ADAM LALLANA: “Lallana taking on a bit too much,” was the familiar refrain from the commentator as he was clearly trying to audition for roles with both England and Liverpool. Was guilty of hanging onto the ball a split second too long and was twice caught in possession in the opening 13 minutes. Like Barkley, Lallana’s five-a-side feet suited the surface and he emerged as one of the winners from the night, linking up deliciously with Harry Kane. Ended the evening unlucky that one of his six key passes did not yield an assist. But is there room in the squad for both him and Barkley?

 

ALEX OXLADE-CHAMBERLAIN: Sloppy with his passing and clearly frustrated with Lallana operating in the same area of the pitch, this would have been a night to forget for the Ox if one of his losses of possession had not led to a Walker interception and cute ball into his path. One blistering finish later and the Arsenal man – said by Arsene Wenger to be his own worst critic – looked like a different player, taking on defenders and confidently exchanging passes. Both Wenger and Hodgson have to unlock the footballer that plays with the freedom to match his obvious talent.

 

HARRY KANE: There are two schools of thought here. One is that having eight shots in less than an hour shows a willingness, a liveliness, a desire to be on the front foot. The other is that having eight shots in less than an hour against such poor opposition – and not scoring – is pretty sodding poor. Certainly, he should have scored in the 52nd minute when he contrived to hit an opposition player twice in quick succession when hitting the net would have been easier. Again, he lost possession a little too easily and did little to suggest that he should replace Wayne Rooney as England’s frontline striker. That task should not have looked so difficult against Estonia and Lithuania.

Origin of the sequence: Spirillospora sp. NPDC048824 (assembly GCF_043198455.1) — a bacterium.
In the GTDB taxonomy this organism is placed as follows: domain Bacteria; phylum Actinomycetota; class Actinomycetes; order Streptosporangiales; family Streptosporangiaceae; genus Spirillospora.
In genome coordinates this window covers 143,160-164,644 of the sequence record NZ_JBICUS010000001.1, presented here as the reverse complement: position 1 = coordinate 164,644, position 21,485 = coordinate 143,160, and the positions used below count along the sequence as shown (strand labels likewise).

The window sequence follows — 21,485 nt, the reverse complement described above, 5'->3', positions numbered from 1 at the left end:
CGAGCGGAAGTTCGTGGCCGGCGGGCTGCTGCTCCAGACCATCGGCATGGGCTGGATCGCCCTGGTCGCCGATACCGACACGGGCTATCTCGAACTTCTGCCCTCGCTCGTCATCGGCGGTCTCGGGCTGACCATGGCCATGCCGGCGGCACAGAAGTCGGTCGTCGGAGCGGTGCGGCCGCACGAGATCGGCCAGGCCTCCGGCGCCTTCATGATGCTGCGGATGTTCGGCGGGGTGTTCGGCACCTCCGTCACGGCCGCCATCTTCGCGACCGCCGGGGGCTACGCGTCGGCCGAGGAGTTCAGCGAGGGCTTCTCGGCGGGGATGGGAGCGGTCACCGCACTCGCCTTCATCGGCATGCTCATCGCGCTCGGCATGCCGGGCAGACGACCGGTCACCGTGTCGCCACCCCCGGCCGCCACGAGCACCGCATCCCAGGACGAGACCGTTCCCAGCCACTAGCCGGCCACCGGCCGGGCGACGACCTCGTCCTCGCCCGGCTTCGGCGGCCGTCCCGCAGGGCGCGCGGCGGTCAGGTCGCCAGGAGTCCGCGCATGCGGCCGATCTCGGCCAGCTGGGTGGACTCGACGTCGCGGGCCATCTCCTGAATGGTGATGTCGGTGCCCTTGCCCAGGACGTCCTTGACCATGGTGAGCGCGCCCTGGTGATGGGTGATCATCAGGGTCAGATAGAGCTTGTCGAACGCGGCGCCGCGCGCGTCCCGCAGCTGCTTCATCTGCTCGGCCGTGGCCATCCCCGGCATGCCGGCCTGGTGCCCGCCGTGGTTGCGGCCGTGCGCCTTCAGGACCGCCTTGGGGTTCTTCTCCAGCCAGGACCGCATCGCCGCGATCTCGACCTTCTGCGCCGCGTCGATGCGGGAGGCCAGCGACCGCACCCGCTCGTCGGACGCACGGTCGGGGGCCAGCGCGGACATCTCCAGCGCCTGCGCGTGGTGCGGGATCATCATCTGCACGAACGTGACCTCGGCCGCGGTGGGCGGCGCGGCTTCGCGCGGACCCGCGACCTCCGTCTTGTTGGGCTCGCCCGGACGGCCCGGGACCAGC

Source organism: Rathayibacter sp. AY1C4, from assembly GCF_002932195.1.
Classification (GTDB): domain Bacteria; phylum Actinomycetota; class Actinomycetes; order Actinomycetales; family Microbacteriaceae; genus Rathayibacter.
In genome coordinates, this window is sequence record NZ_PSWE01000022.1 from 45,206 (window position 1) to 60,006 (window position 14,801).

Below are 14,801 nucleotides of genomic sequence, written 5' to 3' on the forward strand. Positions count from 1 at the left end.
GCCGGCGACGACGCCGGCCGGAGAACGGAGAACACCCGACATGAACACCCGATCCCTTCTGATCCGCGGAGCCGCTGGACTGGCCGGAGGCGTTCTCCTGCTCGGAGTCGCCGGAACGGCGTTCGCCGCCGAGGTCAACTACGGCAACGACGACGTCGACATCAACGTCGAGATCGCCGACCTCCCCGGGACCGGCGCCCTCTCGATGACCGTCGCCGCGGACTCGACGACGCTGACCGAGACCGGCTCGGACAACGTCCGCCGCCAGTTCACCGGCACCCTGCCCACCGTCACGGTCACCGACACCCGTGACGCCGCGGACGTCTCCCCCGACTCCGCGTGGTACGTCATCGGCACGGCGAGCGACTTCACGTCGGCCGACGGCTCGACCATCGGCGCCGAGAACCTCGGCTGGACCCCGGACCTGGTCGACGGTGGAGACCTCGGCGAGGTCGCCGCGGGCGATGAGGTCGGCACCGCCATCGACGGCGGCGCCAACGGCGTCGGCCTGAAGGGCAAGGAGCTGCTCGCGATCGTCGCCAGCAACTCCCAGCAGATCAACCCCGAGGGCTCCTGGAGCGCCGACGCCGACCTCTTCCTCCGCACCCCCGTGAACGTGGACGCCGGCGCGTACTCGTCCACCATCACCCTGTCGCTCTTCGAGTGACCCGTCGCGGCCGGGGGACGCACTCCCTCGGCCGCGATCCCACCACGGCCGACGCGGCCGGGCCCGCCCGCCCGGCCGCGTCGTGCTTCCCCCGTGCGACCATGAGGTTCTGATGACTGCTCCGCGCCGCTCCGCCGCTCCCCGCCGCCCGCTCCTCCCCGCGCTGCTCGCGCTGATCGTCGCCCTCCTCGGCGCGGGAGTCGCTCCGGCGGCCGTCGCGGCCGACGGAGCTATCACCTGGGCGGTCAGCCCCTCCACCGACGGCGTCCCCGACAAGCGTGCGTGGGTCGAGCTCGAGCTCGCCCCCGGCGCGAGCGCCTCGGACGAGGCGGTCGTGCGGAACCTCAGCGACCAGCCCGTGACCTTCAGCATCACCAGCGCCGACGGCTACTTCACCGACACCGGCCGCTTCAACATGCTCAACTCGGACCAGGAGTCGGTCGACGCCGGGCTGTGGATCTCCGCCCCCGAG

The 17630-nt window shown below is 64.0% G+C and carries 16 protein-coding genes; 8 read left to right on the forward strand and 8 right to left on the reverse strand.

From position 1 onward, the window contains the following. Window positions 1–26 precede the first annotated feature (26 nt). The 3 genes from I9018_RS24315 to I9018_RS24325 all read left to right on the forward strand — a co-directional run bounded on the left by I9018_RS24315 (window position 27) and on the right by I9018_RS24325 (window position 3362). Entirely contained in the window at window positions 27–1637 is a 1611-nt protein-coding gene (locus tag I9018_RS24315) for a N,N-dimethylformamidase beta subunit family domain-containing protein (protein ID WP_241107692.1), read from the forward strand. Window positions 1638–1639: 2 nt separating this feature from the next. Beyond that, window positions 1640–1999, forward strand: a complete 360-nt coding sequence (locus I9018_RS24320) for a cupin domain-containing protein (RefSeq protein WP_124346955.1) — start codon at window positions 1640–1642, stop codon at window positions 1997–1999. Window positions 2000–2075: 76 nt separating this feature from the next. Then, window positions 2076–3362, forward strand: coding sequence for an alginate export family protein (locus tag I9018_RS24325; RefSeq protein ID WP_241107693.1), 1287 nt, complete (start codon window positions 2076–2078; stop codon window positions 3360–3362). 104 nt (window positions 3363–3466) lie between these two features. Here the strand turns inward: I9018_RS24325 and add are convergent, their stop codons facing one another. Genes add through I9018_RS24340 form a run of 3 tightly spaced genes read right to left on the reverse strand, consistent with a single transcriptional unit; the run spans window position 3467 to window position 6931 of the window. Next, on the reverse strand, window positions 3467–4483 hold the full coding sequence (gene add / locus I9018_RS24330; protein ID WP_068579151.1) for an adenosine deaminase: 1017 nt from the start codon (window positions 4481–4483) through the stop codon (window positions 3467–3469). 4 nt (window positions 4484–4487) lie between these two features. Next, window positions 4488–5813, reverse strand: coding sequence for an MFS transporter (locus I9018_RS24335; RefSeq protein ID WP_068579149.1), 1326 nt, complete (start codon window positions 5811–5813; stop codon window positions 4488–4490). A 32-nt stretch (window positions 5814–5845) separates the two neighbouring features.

JAMIE VARDY: There is a lot to admire in the rise of Vardy but this really is a step too far. Sorry, but willingness and endeavour should not be enough for an England side targeting a last-four place in France. Struggled with the speed of the surface, his heavy first touch too often leaving him scrambling for enough pitch to take a second. Really should have been first to the rebound when Kane was testing the goalkeeper. Surely a footnote to this qualifying campaign when Daniel Sturridge and Danny Welbeck are fit.

 

DANNY INGS (on for Kane, 59): The 33rd player used in this qualifying campaign did not look out of place and struck a rasping drive that would have beaten many keepers. A lot will depend on whether Jurgen Klopp takes a liking to the boy.

 

DELE ALLI (on for Lallana, 67): A difficult surface for any substitute to negotiate and even more difficult at 19, but Alli recovered from initial poor control and a wild cross to look suitably neat in possession.

 

ANDROS TOWNSEND (on for Barkley, 73): Got ‘decent cross’ written down here in my notes. It’s late now.

 

Sarah Winterburn (who will write an England ladder on Tuesday)